On May 24, 1775, Josiah Martin, the last royal governor of North Carolina, fled Tryon Palace under cover of darkness. In 1774, delegates to North Carolina’s First Provincial Congress recommended that counties form committees of safety, a move to supplant royal authority. Fearing that the cannons on the palace grounds might be used in an insurrection, Martin had them removed in May 1775.
Abandoning the palace, Martin went from New Bern to Fort Johnston, at the mouth of the Cape Fear River, where several English warships lay at anchor. He described the fort as “a wretched little place.”
Receiving reports that the Wilmington Committee of Safety planned to attack the fort and seize him, Martin took refuge on the HMS Cruizer that was resting offshore. It was a wise move, since five days later, the militia, in Martin’s words, “wantonly in the dead hour of night set on fire and reduced to ashes the houses and buildings within the Fort.”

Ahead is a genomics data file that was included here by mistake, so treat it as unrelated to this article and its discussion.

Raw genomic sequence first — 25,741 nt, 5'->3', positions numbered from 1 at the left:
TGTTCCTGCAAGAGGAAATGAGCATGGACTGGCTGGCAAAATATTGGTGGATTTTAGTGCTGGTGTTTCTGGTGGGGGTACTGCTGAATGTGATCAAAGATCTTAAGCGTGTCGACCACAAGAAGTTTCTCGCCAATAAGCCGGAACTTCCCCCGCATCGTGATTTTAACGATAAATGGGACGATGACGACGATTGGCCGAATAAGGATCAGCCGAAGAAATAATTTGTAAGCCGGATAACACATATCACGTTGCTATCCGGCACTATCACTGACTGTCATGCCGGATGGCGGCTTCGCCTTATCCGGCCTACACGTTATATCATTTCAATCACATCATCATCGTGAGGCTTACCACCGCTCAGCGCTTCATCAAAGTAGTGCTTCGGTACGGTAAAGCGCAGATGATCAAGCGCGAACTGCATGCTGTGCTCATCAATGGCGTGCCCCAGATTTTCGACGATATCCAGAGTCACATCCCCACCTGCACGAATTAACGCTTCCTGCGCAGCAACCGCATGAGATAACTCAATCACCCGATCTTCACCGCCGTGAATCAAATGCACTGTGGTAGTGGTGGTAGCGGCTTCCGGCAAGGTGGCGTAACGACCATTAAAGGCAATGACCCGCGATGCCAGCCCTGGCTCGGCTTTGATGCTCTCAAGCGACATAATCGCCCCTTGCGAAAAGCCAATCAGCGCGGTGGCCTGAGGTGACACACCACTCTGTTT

The Cruizer would remain Martin’s headquarters through the summer and fall. From aboard the ship, on August 8, he issued his “Fiery Proclamation,” denouncing the safety committees.
Courtesy of This Day in NC History.